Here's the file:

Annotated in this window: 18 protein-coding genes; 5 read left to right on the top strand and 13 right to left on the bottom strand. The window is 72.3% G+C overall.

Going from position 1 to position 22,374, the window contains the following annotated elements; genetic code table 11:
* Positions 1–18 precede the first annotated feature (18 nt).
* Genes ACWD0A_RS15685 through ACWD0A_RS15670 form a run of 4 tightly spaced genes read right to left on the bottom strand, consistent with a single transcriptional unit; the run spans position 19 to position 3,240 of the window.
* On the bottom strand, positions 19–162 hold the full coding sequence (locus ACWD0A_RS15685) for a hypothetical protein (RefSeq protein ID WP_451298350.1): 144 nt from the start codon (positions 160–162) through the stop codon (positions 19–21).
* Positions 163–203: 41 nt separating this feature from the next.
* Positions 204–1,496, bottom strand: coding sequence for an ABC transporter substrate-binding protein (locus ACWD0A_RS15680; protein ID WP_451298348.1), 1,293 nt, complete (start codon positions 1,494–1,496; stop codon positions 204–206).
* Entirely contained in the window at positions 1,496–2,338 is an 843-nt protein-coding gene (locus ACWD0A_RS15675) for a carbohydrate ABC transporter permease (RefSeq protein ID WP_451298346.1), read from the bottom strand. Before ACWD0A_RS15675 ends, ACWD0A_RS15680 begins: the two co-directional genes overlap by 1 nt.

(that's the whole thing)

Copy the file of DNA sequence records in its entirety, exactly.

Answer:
Annotated in this window: 18 protein-coding genes; 5 read left to right on the top strand and 13 right to left on the bottom strand. The window is 72.3% G+C overall.

Going from position 1 to position 22,374, the window contains the following annotated elements; genetic code table 11:
* Positions 1–18 precede the first annotated feature (18 nt).
* Genes ACWD0A_RS15685 through ACWD0A_RS15670 form a run of 4 tightly spaced genes read right to left on the bottom strand, consistent with a single transcriptional unit; the run spans position 19 to position 3,240 of the window.
* On the bottom strand, positions 19–162 hold the full coding sequence (locus ACWD0A_RS15685) for a hypothetical protein (RefSeq protein ID WP_451298350.1): 144 nt from the start codon (positions 160–162) through the stop codon (positions 19–21).
* Positions 163–203: 41 nt separating this feature from the next.
* Positions 204–1,496, bottom strand: coding sequence for an ABC transporter substrate-binding protein (locus ACWD0A_RS15680; protein ID WP_451298348.1), 1,293 nt, complete (start codon positions 1,494–1,496; stop codon positions 204–206).
* Entirely contained in the window at positions 1,496–2,338 is an 843-nt protein-coding gene (locus ACWD0A_RS15675) for a carbohydrate ABC transporter permease (RefSeq protein ID WP_451298346.1), read from the bottom strand. Before ACWD0A_RS15675 ends, ACWD0A_RS15680 begins: the two co-directional genes overlap by 1 nt.